There’s a great deal more. Then one day an escort got careless and she was able to run away down the street. She went to the police and they told her to go away, she went to the Indonesian consulate, they did nothing. She lived on the streets and told people her story. Finally one guy believed her and got the cops to listen to her.
He had spoken to the FBI, and the FBI had phoned the police precinct. We were to go that minute to the station, where the officers would try to help me.
So Eddy drove me there, and two detectives questioned me at length. I showed them my diary with details of the location of the brothels, and the books of matches from the casinos where I had been forced to work. They phoned the airline and immigration, and they found that my story checked out.
“OK,” they said in the end. “Are you ready to go?”
“Go where?” I asked.
“To pick up your friends,” they replied.
So she directed them to that brothel in Brooklyn.
It was just like a scene from a movie, except instead of watching it on TV I was looking out of the window of a parked car. Outside the brothel, there were undercover police pretending to be homeless people – I remember one of them pushing a shopping trolley. Then there were detectives, armed police and a Swat team with sniper rifles lurking nearby.
I can enjoy it now, but at the time I was very tense, and worried that the police would enter the building and find that nothing was happening there that night. Would they think I was lying? Would I go to jail, instead of my persecutors?
A police officer dressed as a customer pressed the buzzer to the brothel. I saw Johnny appear in the doorway, and, after a brief discussion, swing open the metal grille. He was instantly forced back into the blackness. Within seconds, the whole team of police had swept up the steps and into the building. Not a single shot was fired.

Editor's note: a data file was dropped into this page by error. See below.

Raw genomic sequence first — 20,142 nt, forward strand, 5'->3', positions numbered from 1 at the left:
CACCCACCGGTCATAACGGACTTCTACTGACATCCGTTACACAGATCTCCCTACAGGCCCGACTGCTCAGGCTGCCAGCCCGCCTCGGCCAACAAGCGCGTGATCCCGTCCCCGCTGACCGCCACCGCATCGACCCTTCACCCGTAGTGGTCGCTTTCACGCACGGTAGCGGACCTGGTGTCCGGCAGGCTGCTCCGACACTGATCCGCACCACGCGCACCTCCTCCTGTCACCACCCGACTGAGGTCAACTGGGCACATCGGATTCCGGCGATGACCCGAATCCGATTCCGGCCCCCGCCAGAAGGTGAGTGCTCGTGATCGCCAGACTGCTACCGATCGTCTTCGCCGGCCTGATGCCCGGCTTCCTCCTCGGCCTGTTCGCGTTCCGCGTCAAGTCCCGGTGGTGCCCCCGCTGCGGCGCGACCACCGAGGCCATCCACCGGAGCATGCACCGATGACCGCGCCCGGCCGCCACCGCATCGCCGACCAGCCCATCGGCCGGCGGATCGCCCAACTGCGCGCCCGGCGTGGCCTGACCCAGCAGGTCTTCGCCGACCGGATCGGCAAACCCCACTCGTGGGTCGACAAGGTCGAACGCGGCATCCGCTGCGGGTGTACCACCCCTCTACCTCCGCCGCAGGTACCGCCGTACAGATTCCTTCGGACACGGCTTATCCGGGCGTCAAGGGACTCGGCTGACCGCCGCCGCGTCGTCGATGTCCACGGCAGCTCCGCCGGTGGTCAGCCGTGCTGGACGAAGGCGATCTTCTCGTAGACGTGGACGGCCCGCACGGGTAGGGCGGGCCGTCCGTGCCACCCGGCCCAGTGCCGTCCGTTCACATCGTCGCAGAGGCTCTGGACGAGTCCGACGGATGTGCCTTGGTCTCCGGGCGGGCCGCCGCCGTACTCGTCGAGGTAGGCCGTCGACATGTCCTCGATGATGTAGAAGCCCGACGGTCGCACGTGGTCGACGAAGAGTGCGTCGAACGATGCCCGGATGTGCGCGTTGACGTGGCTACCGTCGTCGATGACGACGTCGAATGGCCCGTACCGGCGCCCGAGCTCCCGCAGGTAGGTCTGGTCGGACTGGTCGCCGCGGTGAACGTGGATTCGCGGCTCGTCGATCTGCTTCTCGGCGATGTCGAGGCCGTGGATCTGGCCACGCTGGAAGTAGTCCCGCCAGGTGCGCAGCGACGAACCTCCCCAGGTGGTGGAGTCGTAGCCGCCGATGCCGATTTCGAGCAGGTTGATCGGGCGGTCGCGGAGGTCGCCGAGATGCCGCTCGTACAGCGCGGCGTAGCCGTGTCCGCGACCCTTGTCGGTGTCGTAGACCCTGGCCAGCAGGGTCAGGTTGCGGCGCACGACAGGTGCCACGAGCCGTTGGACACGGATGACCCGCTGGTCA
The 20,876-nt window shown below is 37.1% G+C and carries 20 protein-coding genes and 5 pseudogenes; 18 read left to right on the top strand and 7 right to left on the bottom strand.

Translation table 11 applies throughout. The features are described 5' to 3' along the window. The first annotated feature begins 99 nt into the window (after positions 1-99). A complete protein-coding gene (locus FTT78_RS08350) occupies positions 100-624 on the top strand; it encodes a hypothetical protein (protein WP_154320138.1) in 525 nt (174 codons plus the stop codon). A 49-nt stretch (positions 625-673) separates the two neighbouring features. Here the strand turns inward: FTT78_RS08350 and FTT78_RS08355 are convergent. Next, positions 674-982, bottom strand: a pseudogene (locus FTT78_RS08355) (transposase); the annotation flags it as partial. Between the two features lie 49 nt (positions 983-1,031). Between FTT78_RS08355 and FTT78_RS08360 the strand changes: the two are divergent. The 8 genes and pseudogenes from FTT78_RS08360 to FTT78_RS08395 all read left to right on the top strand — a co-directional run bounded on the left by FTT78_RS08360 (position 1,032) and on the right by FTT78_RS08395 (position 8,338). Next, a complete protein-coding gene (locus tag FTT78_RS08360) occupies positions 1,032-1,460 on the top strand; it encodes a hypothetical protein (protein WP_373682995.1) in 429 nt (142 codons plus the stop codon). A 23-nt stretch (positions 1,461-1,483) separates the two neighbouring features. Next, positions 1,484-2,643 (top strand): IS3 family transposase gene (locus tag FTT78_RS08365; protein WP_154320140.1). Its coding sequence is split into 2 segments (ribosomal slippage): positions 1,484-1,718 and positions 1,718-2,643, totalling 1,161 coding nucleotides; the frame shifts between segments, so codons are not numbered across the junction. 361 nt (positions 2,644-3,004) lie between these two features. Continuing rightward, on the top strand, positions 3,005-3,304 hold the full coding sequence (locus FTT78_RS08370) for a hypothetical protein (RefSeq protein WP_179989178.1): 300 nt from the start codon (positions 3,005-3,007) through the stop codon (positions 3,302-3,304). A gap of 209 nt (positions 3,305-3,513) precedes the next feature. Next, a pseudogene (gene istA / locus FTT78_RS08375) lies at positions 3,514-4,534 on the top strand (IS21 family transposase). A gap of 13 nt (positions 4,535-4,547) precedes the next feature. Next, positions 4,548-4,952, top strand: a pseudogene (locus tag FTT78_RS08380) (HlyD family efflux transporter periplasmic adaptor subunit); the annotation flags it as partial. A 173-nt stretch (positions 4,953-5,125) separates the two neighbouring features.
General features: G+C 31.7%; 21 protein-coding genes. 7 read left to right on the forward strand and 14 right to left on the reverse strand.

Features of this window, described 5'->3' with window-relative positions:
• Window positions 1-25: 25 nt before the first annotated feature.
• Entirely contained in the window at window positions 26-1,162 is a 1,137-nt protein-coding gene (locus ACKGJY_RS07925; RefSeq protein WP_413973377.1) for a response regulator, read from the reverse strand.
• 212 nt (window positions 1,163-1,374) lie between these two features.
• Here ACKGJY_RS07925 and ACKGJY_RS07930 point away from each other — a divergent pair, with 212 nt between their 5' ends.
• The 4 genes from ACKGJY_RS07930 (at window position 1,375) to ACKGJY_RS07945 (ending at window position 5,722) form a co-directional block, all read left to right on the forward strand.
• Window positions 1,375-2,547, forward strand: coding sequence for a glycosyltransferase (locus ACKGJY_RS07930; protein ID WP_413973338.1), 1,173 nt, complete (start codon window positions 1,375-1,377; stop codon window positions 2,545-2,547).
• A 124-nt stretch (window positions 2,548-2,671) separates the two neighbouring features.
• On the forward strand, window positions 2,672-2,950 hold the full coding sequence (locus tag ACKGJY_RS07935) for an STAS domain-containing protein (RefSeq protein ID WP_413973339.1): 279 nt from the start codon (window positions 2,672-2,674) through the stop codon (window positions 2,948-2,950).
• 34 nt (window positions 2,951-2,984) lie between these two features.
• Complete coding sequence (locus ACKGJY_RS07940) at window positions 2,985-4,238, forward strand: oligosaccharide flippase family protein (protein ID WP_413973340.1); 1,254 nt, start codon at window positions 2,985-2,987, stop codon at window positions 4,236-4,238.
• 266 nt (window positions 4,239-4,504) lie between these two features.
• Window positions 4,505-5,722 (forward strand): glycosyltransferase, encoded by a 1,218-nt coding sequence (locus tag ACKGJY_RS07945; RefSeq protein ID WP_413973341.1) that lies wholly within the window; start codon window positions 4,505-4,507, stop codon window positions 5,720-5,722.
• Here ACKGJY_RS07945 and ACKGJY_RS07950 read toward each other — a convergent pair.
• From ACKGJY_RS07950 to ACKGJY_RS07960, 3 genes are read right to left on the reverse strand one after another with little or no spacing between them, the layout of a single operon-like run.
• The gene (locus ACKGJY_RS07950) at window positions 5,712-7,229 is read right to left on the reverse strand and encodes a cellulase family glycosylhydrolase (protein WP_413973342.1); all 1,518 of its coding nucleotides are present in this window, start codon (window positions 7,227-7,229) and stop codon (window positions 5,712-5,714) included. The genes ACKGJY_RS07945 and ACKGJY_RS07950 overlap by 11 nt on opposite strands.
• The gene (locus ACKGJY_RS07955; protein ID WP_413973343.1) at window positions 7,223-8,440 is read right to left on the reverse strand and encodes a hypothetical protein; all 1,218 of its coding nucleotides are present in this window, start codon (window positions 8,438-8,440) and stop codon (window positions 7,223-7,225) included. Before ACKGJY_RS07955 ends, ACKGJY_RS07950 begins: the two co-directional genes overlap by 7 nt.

An hour passed. Then I was told I could get out of the car and approach the building. They had covered one of the windows with paper and cut a hole in it for me to look through. In this way, I identified Johnny and the girls working in the brothel without being seen. There were three women there, Nina among them.
Let me tell you that when I saw those women emerge from the building, naked except for towels wrapped around them, it was the greatest moment of my life. Giving birth is a miracle, yes, but nothing compares to the emotions I experienced as my friends gained their freedom. In the flashing blue and red lights of the police cars, we were dancing, yelling, screaming for joy!
Johnny and two other men were convicted.
She works to help victims of trafficking, but there are obstacles.
We urgently need to educate Americans about this subject. Looking back on my own experiences, I think all those casino and hotel workers must have known what was going on. And that brothel in Brooklyn was in a residential area – did the neighbours never stop to ask why an endless stream of men came to the house, night and day?
The problem is that people see trafficked women as prostitutes, and they see prostitutes not as victims, but criminals. And in cities, people turn a blind eye to all sorts of criminality.
We might start by putting men who pay for sex in jail. After that brothel in Brooklyn was raided many sex buyers were interviewed, but all were later released.
Nowadays, men who are caught in the act are sent to a one-day session called John School. It’s not really punishment, but it teaches them how to identify children in brothels, and women being coerced into sex work. Good – but not good enough. I think men who pay for sex with trafficked women or men should have their names put on a public list, just like they do for child abusers and sexual predators.
“Intersectional” feminists please note.